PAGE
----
Legal guide: identification, rescue, rehabilitation and prosecution of bonded labour in the brick kiln industry
This guide is intended to equip activists with legal knowledge to eradicate the bonded labour system in India’s brick kiln industry. The brick kiln industry employs more than 10 million workers and is one of the bonded labour prone industries in India. Workers pawn their health, safety, social security, their children’s health and education in exchange for a bare sustenance. This guide provides tools for the identification, rescue, rehabilitation and prosecution of cases of bonded labour, focusing mainly on the implementation of the Bonded Labour Act and other applicable laws and procedures. It also suggests strategies that may be useful when dealing with the tough challenges faced in the process.
Slavery in India’s Brick Kilns & the Payment System: way forward in the fight for fair wages, decent work and eradication of slavery
Report revealing shocking levels of debt bondage and child slavery in brick kilns across Punjab. The report found that the recruitment and payment systems underpin this cycle of slavery, trapping seasonal migrant workers in bonded labour year after year, leaving women unpaid and not treated as workers, and encouraging child labour. It identified changing the piece-rate payment system into a time-based one, where workers are paid individually and regularly, as a systemic change that would help break the cycle of bonded and child labour.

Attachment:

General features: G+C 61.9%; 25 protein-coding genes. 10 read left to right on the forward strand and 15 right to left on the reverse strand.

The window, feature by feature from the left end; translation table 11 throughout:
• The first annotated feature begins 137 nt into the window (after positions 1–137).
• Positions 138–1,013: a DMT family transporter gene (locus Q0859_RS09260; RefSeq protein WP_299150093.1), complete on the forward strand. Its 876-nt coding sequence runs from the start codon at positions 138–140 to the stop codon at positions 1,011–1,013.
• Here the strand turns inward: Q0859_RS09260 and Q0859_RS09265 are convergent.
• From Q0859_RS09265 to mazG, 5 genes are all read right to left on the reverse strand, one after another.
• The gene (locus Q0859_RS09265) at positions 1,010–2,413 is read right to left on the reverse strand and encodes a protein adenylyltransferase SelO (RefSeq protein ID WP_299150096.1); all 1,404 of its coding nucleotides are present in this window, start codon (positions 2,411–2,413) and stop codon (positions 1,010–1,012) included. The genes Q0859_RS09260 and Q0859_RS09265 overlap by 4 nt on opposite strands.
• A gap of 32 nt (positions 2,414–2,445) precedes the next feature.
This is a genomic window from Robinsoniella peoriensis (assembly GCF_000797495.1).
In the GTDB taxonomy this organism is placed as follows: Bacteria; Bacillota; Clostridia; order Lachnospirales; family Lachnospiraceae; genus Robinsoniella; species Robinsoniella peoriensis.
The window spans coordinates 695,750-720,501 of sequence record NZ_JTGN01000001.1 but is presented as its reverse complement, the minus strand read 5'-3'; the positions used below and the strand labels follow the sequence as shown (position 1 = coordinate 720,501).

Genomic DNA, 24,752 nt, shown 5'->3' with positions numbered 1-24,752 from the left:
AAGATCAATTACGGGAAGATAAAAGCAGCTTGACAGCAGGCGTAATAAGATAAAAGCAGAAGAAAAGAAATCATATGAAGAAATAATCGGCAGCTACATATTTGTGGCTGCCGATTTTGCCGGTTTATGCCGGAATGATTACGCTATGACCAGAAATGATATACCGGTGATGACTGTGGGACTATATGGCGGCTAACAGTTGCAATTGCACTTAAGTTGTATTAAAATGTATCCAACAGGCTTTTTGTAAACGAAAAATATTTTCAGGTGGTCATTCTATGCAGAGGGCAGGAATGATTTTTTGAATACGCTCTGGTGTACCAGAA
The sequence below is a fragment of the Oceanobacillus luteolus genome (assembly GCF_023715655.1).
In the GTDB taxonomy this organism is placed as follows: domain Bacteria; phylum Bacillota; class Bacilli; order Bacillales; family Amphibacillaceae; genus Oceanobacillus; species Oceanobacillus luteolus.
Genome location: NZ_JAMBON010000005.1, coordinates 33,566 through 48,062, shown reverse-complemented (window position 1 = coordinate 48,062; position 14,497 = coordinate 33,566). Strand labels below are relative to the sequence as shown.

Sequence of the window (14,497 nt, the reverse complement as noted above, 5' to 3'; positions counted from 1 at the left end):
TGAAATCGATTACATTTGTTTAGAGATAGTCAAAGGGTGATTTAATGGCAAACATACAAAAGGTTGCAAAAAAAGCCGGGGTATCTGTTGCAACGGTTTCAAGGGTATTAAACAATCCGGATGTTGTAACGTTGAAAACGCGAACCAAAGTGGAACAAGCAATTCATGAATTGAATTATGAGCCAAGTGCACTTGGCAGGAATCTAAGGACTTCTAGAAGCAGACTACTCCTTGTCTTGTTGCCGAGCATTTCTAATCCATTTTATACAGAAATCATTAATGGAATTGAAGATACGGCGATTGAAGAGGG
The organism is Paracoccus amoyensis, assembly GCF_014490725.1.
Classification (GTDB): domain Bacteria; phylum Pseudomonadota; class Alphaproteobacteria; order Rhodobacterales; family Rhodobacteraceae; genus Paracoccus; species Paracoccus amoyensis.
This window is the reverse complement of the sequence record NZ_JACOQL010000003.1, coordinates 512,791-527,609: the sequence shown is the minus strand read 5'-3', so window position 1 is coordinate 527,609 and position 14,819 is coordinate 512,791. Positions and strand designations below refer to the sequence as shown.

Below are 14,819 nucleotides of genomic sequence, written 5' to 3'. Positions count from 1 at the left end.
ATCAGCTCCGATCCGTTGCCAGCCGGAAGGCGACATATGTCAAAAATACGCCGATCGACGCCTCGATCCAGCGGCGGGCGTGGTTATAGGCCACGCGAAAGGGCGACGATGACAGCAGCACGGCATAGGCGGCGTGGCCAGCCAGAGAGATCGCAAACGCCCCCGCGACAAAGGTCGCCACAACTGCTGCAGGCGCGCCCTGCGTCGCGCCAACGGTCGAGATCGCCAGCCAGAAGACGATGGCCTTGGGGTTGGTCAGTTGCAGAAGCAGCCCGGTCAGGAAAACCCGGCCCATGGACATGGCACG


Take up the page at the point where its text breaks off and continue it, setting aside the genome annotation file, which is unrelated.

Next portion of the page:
UN’s Universal Periodic Review submission on bonded labour, trafficking and domestic work in India, 2016. The submission by Anti-Slavery International, Jan Jagriti Jendra, The National Domestic Workers’ Movement, and Volunteers for Social Justice.
Anti-Slavery International, Informal Sector Service Center (INSEC) & Backward Society Education (BASE)
New report from Anti-Slavery International exposes how top UK high street brands are selling clothing made by girls in slavery in southern India. Our research has uncovered the routine use of forced labour of girls and young women in the spinning mills and garment factories of five Indian clothing manufacturers that supply major western clothing retail brands.
Anti-Slavery International, Krishna Prasad Upadhyaya.
This report is a study of the reasons why bonded labour, a contemporary form of slavery, persists in India, Nepal and Pakistan. In particular, it examines the effectiveness of state interventions against bonded labour. This report reflects the main findings of research carried out by CEC, GEFONT and PILER between 2004 and 2006 into some of the obstacles to the eradication of bonded labour, the reasons why bonded labour persists, and into the interventions that have been made since anti-bonded legislation came into force in South Asia. It includes a number of recommendations which if fully implemented would lead to the eradication of bonded labour in South Asia. ISBN: 978-0-900918-70-4.
Anti-Slavery International, ICFTU.
This booklet highlights the main ways in which forced labour manifests itself internationally, including through slavery, bonded labour, trafficking and child labour. Case studies and pictures are provided throughout. ISBN: 0 9009 18 50 0.
The Enslavement of Dalit and Indigenous Communities in India, Nepal and Pakistan Through Debt Bondage
This paper, submitted to the UN Sub-Commission on Human Rights, describes the gross violation of the rights of millions of people in India, Pakistan and Nepal who are trapped in debt bondage and forced to work to repay loans. It explores evidence which shows that 80-98 per cent of bonded labourers are from communities designated as dalits.